LANSING, Mich. (AP) - Michigan’s new era of divided government began Wednesday, when the 100th Legislature opened a two-year session.
Republicans have smaller majorities in both chambers following the November election and will have to contend with a Democratic governor for the first time since 2009-10, when Michigan last had a split government.
Legislative work is unlikely to progress much until Gov. Gretchen Whitmer delivers her State of the State address on Feb. 5 and proposes her first budget in early March. There are also a lot of new lawmakers who need to learn the ropes.
What to watch for:
Three of the top four legislative leaders are new, including Senate Majority Leader Mike Shirkey and House Speaker Lee Chatfield - Republicans who will be key to Whitmer’s ability to enact her agenda. Whitmer, a former Senate minority leader, wants to hold regular meetings with the “quadrant” - the first is scheduled for next week - and hopes to find common ground on fixing infrastructure, addressing polluted water and job training. While welcoming the opportunity to work with Democrats, Shirkey said Wednesday that he will “be on the alert for policy initiatives which could alter our trajectory or compromise Michigan’s ability to compete and attract talent and capital.”
About a third of the 148 legislators are first-timers, with most of them in the 110-member House. Turnover is substantial in the 38-seat Senate, where just nine senators are back due to term limits. Many new senators are former House members. Republicans have 58-52 and 22-16 edges, which are narrower margins than at any point since the GOP assumed full control of the Legislature eight years ago. That dynamic could boost the chances for bipartisanship.
A record number of women, 53 - or 36 percent - are serving in the Legislature. The previous record of 37 - or 25 percent - was set during the 2009-10 term and matched in 2017-18, according to the Center For American Women and Politics at Rutgers University. The lawmakers are part of a wave of women who ran and won this year for state and federal offices, most of them Democrats motivated by the election of President Donald Trump. House Minority Leader Christine Greig is only the third woman to head a legislative caucus in state history. Garlin Gilchrist II, who serves as president of the Senate and would break any tie votes, is Michigan’s first black lieutenant governor.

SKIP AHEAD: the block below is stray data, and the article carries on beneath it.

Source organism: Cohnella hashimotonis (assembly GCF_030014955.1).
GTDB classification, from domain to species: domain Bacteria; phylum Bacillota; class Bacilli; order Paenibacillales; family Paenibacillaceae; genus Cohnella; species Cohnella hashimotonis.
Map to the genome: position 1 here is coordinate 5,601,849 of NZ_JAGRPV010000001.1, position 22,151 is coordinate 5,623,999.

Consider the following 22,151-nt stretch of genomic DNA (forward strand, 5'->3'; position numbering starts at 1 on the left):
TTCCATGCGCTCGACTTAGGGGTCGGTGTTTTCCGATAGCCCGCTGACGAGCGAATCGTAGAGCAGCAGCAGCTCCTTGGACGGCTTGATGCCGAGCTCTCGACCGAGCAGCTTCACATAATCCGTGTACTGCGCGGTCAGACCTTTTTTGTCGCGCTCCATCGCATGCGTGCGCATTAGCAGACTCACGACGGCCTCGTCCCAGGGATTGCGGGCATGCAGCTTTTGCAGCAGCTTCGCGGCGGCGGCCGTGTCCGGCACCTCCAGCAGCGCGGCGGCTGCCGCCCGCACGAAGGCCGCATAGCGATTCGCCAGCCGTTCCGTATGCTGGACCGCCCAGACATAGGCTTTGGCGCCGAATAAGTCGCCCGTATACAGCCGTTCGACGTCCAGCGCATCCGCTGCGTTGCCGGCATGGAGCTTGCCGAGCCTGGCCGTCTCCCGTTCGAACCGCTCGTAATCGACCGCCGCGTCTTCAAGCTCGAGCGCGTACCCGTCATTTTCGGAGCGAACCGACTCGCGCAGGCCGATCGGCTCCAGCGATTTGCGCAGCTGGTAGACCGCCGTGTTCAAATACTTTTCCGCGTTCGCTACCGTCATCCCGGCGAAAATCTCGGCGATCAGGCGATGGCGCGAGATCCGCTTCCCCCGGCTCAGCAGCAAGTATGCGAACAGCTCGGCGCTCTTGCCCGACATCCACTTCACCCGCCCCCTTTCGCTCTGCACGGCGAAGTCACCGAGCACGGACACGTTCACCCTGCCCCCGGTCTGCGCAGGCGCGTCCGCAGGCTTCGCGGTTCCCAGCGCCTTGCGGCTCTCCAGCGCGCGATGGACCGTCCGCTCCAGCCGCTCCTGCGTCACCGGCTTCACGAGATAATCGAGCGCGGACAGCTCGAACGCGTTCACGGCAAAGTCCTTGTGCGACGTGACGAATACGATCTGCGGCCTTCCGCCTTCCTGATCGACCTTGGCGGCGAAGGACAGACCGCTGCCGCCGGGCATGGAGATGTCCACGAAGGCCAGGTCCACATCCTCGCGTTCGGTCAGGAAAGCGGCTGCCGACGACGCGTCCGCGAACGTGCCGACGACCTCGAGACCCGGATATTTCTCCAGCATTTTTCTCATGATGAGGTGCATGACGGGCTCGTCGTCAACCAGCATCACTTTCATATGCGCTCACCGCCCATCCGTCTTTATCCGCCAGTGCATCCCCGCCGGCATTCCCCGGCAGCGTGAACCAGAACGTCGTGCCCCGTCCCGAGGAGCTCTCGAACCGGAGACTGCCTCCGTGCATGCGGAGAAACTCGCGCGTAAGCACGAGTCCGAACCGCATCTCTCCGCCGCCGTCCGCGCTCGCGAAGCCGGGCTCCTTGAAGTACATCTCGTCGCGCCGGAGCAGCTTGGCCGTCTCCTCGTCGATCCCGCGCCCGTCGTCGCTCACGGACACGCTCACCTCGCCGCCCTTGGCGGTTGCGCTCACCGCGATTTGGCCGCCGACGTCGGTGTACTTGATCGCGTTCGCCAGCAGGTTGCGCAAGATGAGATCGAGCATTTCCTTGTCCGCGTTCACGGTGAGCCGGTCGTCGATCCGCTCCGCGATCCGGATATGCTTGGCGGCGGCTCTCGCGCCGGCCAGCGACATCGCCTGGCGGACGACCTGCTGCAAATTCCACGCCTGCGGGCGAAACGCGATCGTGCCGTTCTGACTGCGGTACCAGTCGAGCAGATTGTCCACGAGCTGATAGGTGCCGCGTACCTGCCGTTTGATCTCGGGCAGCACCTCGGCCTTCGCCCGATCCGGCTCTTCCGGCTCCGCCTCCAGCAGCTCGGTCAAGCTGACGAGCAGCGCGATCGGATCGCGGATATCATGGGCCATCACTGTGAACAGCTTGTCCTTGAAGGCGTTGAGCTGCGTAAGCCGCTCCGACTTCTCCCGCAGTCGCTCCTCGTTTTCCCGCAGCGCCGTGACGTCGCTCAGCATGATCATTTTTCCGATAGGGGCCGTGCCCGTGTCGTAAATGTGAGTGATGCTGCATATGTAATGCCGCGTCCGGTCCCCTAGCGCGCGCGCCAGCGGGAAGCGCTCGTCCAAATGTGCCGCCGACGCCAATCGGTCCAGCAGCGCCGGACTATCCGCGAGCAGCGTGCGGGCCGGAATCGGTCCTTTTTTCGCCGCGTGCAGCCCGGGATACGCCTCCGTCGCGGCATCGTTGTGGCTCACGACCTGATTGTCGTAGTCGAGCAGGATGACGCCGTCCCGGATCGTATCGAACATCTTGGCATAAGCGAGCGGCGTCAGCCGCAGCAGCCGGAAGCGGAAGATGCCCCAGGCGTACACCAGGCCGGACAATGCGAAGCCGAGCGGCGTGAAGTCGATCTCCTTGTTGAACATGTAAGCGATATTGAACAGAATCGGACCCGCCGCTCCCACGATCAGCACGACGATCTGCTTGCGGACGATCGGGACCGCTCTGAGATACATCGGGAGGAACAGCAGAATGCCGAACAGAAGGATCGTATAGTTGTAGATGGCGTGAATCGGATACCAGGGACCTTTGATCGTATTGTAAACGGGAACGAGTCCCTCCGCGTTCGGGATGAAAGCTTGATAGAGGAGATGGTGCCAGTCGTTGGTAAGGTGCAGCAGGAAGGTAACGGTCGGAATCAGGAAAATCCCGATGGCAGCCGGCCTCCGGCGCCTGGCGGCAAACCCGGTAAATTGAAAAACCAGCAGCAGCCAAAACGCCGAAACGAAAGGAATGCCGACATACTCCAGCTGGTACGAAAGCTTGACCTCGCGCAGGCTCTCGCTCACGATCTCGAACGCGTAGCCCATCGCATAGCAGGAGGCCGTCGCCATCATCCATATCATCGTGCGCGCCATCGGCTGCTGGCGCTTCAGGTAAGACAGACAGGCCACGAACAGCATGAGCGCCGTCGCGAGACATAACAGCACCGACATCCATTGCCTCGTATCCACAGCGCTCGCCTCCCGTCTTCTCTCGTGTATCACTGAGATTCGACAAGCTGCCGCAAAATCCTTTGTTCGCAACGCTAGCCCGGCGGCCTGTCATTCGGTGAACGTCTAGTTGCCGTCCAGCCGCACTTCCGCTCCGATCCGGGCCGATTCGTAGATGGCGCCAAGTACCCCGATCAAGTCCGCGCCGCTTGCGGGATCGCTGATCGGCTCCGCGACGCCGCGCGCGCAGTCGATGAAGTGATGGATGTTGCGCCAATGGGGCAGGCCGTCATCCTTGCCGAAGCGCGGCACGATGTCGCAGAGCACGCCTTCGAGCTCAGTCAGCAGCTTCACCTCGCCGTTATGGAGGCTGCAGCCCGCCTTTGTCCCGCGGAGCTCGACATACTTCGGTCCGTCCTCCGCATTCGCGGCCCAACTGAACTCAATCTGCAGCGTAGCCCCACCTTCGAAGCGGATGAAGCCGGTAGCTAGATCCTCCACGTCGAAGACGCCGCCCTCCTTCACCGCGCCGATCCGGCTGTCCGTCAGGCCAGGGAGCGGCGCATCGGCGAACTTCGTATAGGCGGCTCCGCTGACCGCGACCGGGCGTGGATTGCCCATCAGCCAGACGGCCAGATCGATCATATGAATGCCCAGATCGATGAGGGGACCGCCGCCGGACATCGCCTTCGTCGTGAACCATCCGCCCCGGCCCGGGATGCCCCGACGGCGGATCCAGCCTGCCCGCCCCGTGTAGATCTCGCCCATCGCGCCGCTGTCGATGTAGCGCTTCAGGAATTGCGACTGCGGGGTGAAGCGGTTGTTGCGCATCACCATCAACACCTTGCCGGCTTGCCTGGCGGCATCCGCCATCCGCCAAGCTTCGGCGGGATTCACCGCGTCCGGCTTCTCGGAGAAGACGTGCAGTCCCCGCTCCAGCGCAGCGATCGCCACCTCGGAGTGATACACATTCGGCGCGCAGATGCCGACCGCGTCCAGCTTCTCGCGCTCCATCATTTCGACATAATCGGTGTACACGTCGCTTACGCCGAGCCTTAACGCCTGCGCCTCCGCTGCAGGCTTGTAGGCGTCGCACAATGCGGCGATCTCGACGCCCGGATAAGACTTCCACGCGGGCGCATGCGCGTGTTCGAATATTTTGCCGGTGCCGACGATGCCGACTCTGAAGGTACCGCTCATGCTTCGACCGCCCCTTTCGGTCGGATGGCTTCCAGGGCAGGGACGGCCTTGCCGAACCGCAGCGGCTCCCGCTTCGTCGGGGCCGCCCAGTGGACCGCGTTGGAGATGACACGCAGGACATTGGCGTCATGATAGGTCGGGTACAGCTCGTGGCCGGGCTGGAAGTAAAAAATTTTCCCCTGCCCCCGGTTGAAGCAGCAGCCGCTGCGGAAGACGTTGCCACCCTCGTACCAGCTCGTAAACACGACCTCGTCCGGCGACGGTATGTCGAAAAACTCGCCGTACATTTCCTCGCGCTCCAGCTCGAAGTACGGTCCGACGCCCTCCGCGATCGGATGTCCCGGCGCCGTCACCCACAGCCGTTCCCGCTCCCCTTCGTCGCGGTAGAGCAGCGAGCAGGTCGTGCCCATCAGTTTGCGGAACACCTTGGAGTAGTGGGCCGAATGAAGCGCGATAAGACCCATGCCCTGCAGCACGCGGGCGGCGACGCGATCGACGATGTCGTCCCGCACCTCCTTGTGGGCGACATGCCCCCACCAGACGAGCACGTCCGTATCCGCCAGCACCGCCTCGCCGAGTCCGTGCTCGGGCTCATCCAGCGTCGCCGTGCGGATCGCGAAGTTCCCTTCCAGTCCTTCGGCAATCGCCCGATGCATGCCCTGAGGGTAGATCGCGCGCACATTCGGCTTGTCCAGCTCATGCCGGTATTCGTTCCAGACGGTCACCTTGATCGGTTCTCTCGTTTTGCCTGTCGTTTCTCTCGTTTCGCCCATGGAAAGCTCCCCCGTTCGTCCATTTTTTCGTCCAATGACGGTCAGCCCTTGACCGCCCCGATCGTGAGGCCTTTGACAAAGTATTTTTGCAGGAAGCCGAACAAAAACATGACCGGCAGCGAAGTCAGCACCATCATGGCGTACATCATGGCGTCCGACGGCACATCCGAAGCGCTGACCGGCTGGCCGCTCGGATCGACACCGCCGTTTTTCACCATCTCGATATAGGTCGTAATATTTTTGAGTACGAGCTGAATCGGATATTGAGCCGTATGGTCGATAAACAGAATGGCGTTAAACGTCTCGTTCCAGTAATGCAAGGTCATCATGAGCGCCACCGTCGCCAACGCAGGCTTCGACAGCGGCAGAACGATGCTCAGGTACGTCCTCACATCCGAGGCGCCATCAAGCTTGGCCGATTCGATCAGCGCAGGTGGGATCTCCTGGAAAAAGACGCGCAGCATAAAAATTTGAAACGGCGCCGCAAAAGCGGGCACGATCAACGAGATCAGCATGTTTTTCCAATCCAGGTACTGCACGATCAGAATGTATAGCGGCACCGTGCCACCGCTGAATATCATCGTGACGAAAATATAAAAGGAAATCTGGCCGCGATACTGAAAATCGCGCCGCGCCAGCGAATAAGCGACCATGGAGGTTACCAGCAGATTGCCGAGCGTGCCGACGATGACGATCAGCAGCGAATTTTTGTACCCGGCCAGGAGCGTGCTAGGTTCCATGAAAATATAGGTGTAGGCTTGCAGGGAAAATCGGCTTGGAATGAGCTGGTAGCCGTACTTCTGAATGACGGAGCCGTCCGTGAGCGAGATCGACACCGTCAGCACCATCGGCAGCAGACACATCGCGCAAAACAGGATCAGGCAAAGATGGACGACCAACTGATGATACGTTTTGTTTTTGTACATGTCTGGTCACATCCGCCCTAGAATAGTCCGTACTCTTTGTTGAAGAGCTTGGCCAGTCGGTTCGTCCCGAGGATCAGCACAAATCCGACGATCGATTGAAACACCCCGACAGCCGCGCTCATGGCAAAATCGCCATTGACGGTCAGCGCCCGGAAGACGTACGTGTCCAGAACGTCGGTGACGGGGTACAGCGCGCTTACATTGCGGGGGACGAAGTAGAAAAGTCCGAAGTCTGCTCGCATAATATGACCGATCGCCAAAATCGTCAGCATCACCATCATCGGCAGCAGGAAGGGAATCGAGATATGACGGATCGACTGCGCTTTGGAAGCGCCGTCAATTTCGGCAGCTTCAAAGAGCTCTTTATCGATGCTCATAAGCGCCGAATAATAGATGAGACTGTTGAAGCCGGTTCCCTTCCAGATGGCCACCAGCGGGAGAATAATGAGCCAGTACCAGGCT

One of Whitmer’s campaign mantras was to “fix the damn roads.” She has called for spending $3 billion more on infrastructure by increasing “user fees” such as fuel taxes by an unspecified amount or by asking voters to approve a bond if the Legislature resists the fuel tax hike. GOP legislative leaders seem cool to the idea, however. Shirkey told The Associated Press this week that 2015 laws that will boost road funding by $1.2 billion a year by the 2020-21 fiscal year should “fully come to bloom” before the state considers additional permanent spending. He does favor continuing legislators’ recent practice of shifting extra general funds to roads each year.
One area where Whitmer and Republicans could find some common ground is in revisiting a 2011 GOP-backed law that eliminated or reduced exemptions from the taxation of pension and retirement income. Whitmer has called for ending the “retirement tax,” which was passed as part of a law that slashed business taxes. Former Gov. Rick Snyder said the change was needed to ensure that retirees pay their share rather than push the burden onto younger residents. Shirkey said he is open to making changes as long as the tax code remains “fair” for pensioners. Among the first bills introduced Wednesday was a measure to repeal the 2011 change. “Times have changed for the better since the pension tax was adopted,” said Republican Rep. Joe Bellino of Monroe, who sponsored the new legislation. “Back then, the economy was bottomed out and the state budget was a mess. That’s simply not the case anymore.”
For years, efforts to curtail Michigan’s high auto insurance premiums have resulted in legislative stalemates, with some of the state’s biggest political spenders and lobbyists - hospitals, business groups, plaintiffs’ attorneys, health providers, insurance companies and insurance agents - lining up on various sides. Republican leaders again pledged to tackle the problem, which is at least partly the result of mandatory unlimited medical benefits for severely injured drivers. “Our drivers deserve relief, and we will deliver it,” Chatfield said in an address to House members after he was formally made speaker on a unanimous vote. The solution cannot be “dictated” by the insurance industry or health care executives, he said.
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